For context, I'm new to Labview and programming as a whole so please bear with me. I'm attempting to control 128 relays using Labview and I settled on using a 128-bit boolean array then converted to hex in a For Loop to do so. I've attached a screenshot of the relevant part of the code. The problem I'm having is there seems to be some sort of overflow going on, specifically with every 8th bit. For example, when the 8th bit is selected high it also makes the 9th bit (the 1st bit in the next byte) high as well. I'm assuming I'm using something incorrectly. I've also noticed that the For Loop is converting the 1-D array into a 2-D array upon entry into the loop. I'm assuming this is apart of its design but I suspect it is apart of the problem?
Thanks for the help,
Please upload your VI instead of a picture of your block diagram.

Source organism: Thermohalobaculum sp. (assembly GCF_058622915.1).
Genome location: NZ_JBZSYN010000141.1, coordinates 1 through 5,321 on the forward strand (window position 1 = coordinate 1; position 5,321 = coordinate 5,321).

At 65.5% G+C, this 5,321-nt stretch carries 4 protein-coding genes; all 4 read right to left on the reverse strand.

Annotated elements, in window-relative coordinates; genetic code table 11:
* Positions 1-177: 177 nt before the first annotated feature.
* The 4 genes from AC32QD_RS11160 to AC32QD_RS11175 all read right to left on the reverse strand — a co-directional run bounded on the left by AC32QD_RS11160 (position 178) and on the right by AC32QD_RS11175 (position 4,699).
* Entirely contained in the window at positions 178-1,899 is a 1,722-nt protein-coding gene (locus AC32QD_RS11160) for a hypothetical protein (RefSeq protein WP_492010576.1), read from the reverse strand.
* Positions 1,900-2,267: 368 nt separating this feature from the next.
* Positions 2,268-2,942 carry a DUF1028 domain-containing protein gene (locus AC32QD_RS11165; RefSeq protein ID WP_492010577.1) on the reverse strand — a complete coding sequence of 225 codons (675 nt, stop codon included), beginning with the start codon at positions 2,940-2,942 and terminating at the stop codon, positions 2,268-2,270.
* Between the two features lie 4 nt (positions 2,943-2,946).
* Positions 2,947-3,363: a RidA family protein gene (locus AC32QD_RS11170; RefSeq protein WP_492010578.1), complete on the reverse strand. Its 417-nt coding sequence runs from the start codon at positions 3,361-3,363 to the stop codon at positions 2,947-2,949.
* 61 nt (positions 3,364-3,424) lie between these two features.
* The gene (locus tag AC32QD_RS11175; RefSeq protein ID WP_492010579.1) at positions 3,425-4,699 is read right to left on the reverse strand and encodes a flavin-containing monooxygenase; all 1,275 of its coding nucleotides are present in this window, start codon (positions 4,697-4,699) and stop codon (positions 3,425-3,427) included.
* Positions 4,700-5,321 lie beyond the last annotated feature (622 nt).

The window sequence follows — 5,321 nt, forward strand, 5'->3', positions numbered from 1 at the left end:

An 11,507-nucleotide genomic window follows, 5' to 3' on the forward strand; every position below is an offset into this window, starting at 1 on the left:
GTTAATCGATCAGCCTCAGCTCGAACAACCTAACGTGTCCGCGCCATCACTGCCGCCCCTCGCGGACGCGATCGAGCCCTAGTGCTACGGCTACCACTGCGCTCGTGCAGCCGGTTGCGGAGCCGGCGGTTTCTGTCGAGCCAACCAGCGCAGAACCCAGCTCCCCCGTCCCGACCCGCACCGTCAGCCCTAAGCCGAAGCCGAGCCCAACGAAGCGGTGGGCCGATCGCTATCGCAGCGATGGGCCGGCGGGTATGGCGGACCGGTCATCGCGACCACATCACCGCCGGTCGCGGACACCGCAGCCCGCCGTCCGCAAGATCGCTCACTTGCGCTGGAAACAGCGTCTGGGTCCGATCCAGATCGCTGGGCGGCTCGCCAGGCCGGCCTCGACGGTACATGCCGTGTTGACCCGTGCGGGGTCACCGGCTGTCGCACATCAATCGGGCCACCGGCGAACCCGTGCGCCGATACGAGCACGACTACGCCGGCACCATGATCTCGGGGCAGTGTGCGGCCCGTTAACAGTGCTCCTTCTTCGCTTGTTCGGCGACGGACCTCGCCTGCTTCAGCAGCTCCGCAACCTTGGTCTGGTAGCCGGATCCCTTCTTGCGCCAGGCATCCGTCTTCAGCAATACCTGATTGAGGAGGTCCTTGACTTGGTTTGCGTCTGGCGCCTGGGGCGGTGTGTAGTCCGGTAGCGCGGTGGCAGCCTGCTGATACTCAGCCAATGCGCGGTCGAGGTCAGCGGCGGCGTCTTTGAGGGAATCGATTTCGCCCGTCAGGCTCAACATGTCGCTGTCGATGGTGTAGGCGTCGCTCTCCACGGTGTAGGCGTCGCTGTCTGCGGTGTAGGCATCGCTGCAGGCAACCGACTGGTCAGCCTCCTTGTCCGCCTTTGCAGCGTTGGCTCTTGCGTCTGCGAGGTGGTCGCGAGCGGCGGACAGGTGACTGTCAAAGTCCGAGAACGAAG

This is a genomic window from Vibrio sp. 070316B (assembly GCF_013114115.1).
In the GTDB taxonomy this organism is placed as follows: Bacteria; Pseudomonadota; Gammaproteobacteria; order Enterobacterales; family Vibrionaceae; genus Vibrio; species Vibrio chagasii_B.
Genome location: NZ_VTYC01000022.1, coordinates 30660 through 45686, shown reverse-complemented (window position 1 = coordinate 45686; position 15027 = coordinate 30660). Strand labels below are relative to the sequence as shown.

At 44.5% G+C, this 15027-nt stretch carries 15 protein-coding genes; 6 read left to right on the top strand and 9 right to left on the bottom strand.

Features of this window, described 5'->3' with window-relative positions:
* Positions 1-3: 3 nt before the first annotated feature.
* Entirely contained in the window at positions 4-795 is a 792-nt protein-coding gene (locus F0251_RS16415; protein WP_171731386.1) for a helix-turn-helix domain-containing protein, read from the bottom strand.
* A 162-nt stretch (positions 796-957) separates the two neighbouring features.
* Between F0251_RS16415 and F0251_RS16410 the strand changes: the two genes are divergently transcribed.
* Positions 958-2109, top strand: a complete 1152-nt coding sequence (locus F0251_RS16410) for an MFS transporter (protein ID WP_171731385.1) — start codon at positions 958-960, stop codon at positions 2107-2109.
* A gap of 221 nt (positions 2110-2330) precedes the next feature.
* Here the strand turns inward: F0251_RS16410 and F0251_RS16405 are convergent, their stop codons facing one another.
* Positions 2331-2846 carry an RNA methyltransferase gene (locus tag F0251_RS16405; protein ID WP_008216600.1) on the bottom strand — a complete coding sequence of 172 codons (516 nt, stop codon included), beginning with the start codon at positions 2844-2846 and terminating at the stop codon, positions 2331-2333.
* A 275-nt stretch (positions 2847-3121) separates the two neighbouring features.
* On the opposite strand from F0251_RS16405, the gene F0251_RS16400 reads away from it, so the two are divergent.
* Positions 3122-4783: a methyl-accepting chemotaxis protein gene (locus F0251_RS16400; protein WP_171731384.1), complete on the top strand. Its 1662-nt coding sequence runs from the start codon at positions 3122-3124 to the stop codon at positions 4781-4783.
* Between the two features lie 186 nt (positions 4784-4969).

Just from looking I assume the decrement function inside the for loop to be your culprit.
I just don't understand the defective, but-very-common, psychology here.
Attaching the .vi is less work than making an image of the block diagram, then posting the picture; yet a lot of people do that.
One time I needed my cow-orkers to run a little program to collect some info about their computers. The program displayed a data string, and also copied it to the clipboard (and displayed a message saying that it was in the clipboard). All they needed to do was create a new e-mail message to me and press Ctrl-V. But a couple of them took pictures of the screen with their phones, transferred the picture to their computer, then e-mailed me the picture (so of course I had to manually type the info from a picture).
People seem to have an urge to do extra work that makes things more difficult for anyone trying to help them. It's troubling that such a high percentage of people are afflicted with this psych defect.
Just like I already said, the decrement ( -1 ) operation inside the for loop is incorrect. You are taking sub-arrays, starting at index -1, 7, 15, ... but you want to take sub-arrays starting at index 0, 8, 16, ...
Here's another possible solution, that first reshapes your 1D-array to a 2D-array.
Further proof of my inexperience. I appreciate the solution and the help.